The liner notes are good, although they could be better. There are a couple of misprints regarding dates of composition and they are in English only.
In his analysis, Georgs Pelēcis writes: "In fact, the passacaglia determines the form at two levels. Over the course of the work, the main theme is continuously heard (not including separate intonations, a fuller count of the exposition is 19), and one of the movements (the second) is a passacaglia in both name as well as in the development principle."
Paragraphs like this above do not aid understanding and I can only hope that:
"The symphony's steel waves, constantly rising anew and tormenting our memories, stormily envelop us." He also indicates that "how masterfully the rigid Atis Ķeniņš poem verse is 'dismantled' in the vocal part by the soulful asymmetries."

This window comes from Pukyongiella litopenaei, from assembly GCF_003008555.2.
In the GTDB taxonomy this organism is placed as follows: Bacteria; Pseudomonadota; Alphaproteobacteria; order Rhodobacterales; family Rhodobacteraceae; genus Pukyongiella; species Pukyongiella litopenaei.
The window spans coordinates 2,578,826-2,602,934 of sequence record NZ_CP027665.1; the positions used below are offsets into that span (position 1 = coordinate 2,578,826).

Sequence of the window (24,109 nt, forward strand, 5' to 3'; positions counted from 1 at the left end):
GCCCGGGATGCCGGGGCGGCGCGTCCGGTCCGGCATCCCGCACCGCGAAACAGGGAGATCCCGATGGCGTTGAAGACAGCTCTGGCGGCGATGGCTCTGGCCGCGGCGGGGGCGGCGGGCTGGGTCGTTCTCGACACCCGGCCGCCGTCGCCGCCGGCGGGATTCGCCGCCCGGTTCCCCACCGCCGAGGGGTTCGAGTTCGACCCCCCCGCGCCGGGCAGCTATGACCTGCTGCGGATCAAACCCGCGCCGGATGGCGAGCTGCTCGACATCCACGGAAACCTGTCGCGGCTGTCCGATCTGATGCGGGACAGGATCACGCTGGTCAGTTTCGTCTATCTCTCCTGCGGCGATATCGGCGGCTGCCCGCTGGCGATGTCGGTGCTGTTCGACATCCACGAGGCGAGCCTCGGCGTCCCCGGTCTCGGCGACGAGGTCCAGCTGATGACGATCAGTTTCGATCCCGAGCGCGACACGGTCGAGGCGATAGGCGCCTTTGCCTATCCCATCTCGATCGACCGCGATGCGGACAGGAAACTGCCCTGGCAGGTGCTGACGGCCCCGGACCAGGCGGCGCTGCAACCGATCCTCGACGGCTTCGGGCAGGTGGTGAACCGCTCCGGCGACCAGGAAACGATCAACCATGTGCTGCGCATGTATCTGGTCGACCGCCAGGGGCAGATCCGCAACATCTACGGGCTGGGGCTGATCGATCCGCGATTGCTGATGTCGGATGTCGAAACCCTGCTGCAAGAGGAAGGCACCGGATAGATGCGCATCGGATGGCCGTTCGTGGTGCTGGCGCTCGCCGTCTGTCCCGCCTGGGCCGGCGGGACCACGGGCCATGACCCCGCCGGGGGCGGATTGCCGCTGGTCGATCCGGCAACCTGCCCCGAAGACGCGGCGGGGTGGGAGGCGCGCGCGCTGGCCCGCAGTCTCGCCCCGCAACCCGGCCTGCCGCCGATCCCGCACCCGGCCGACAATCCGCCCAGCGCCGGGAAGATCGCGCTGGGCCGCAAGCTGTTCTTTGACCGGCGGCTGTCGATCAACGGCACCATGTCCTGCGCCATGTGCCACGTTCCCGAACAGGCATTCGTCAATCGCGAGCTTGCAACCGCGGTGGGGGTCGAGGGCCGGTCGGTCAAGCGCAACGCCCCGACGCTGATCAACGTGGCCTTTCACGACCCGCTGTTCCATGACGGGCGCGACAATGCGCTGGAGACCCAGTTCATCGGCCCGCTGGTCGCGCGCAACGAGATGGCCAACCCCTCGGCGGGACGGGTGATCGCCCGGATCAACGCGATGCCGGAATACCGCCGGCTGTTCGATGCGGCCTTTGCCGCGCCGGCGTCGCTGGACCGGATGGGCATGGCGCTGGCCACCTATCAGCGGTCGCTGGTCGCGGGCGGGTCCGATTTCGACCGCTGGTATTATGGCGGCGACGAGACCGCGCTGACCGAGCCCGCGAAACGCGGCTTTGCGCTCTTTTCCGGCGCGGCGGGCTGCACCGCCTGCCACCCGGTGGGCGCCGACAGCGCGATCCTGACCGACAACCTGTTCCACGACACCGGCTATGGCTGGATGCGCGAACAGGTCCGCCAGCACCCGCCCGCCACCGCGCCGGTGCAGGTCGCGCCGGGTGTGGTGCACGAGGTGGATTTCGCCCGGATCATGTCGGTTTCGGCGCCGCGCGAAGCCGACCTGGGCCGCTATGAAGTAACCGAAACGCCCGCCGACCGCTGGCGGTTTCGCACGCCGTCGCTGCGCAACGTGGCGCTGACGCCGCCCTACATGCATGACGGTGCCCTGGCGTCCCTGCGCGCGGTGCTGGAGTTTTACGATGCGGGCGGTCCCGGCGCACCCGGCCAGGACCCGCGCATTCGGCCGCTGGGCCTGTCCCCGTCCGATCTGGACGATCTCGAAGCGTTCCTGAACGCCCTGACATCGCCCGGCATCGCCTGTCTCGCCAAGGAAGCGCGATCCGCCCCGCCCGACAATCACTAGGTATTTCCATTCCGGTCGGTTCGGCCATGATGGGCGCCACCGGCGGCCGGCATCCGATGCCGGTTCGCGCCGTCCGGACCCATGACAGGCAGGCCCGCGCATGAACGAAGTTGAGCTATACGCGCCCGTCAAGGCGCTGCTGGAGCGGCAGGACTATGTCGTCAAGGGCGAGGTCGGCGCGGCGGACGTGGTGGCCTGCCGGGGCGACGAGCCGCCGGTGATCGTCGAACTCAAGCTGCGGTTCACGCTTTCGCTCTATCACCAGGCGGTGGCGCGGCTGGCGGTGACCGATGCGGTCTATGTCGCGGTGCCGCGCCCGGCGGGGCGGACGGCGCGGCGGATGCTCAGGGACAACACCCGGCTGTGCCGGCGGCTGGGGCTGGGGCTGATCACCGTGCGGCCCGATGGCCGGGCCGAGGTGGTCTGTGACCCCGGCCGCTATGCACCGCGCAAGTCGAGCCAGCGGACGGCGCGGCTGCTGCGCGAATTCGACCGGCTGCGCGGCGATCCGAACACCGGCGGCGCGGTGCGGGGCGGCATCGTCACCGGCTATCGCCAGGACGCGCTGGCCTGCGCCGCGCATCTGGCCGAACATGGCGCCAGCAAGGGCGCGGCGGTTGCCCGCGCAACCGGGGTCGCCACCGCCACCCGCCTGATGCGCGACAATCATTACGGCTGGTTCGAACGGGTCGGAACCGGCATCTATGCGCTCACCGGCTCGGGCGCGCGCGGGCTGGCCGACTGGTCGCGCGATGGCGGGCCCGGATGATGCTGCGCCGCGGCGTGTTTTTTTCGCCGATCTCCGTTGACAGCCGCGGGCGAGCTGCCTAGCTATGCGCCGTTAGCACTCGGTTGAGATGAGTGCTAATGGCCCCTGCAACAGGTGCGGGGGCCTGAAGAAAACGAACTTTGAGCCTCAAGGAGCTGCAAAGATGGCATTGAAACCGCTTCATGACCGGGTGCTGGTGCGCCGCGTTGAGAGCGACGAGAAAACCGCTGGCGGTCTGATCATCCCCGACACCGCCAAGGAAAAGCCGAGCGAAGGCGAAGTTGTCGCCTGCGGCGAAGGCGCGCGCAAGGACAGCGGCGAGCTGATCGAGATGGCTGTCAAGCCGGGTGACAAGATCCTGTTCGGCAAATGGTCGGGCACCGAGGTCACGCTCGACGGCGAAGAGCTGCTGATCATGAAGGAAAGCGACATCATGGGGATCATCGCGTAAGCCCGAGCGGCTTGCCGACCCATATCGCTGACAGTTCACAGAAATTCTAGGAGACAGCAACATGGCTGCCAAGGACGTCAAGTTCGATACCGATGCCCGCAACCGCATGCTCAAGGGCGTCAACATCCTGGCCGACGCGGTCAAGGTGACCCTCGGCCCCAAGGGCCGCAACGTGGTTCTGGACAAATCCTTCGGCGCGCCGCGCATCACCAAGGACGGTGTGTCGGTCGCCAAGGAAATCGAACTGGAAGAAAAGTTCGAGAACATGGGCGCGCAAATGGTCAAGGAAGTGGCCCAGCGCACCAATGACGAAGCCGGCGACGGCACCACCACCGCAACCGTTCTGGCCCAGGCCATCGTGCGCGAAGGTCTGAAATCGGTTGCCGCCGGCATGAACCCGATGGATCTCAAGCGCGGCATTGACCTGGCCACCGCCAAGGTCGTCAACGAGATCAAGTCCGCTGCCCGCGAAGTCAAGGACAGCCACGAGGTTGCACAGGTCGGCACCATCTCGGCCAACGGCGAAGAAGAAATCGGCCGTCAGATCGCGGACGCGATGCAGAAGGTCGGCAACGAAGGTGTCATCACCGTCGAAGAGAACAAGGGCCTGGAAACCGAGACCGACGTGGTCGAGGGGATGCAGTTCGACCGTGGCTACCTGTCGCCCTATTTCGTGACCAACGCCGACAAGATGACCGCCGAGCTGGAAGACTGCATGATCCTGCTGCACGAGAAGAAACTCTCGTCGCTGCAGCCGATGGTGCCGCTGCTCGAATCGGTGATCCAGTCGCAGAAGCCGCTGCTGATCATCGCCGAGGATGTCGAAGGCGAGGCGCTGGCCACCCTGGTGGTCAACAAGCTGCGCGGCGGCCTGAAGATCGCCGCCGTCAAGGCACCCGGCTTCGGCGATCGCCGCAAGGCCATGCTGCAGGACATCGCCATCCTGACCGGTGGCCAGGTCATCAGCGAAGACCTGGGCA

reads a lot better in Latvian than it does in English where frankly it is gibberish. The art work, as is invariably the case with Ondine, is beautifully apposite and atmospheric, as it has been with the other three CDs in this series. In this case it features an impressionistic autumn scene by Vilhelms Purvītis. All in all, an excellent conclusion to a much needed and enjoyed series.
Copyright © 14 September 2022